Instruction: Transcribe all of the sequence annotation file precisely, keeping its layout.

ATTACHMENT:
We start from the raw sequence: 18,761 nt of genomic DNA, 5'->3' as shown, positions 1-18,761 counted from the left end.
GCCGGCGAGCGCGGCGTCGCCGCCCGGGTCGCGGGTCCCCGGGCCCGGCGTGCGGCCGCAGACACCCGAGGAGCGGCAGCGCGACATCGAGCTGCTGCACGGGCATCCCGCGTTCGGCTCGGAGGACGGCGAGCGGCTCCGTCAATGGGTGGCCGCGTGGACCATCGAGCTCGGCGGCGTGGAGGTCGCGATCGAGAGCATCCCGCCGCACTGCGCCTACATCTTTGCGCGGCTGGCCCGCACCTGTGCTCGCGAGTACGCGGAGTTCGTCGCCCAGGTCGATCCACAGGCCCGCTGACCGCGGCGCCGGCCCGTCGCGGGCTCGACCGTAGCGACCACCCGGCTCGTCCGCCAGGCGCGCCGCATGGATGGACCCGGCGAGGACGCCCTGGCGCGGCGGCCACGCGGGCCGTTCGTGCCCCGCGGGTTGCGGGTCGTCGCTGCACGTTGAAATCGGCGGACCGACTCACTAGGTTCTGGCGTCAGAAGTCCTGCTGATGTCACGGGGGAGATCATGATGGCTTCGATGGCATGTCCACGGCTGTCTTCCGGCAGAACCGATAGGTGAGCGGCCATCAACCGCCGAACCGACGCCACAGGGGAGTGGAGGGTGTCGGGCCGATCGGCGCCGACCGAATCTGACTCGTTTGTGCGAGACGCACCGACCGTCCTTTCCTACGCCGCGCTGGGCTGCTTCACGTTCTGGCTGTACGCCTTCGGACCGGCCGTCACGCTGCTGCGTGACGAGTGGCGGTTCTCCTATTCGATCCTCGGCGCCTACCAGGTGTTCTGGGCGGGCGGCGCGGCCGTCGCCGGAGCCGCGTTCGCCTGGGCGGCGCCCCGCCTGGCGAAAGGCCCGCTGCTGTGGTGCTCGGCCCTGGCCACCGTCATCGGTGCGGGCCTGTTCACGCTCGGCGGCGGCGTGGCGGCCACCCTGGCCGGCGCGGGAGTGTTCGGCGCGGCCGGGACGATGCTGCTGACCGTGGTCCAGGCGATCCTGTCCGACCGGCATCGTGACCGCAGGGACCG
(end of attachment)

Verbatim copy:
We start from the raw sequence: 18,761 nt of genomic DNA, 5'->3' as shown, positions 1-18,761 counted from the left end.
GCCGGCGAGCGCGGCGTCGCCGCCCGGGTCGCGGGTCCCCGGGCCCGGCGTGCGGCCGCAGACACCCGAGGAGCGGCAGCGCGACATCGAGCTGCTGCACGGGCATCCCGCGTTCGGCTCGGAGGACGGCGAGCGGCTCCGTCAATGGGTGGCCGCGTGGACCATCGAGCTCGGCGGCGTGGAGGTCGCGATCGAGAGCATCCCGCCGCACTGCGCCTACATCTTTGCGCGGCTGGCCCGCACCTGTGCTCGCGAGTACGCGGAGTTCGTCGCCCAGGTCGATCCACAGGCCCGCTGACCGCGGCGCCGGCCCGTCGCGGGCTCGACCGTAGCGACCACCCGGCTCGTCCGCCAGGCGCGCCGCATGGATGGACCCGGCGAGGACGCCCTGGCGCGGCGGCCACGCGGGCCGTTCGTGCCCCGCGGGTTGCGGGTCGTCGCTGCACGTTGAAATCGGCGGACCGACTCACTAGGTTCTGGCGTCAGAAGTCCTGCTGATGTCACGGGGGAGATCATGATGGCTTCGATGGCATGTCCACGGCTGTCTTCCGGCAGAACCGATAGGTGAGCGGCCATCAACCGCCGAACCGACGCCACAGGGGAGTGGAGGGTGTCGGGCCGATCGGCGCCGACCGAATCTGACTCGTTTGTGCGAGACGCACCGACCGTCCTTTCCTACGCCGCGCTGGGCTGCTTCACGTTCTGGCTGTACGCCTTCGGACCGGCCGTCACGCTGCTGCGTGACGAGTGGCGGTTCTCCTATTCGATCCTCGGCGCCTACCAGGTGTTCTGGGCGGGCGGCGCGGCCGTCGCCGGAGCCGCGTTCGCCTGGGCGGCGCCCCGCCTGGCGAAAGGCCCGCTGCTGTGGTGCTCGGCCCTGGCCACCGTCATCGGTGCGGGCCTGTTCACGCTCGGCGGCGGCGTGGCGGCCACCCTGGCCGGCGCGGGAGTGTTCGGCGCGGCCGGGACGATGCTGCTGACCGTGGTCCAGGCGATCCTGTCCGACCGGCATCGTGACCGCAGGGACCG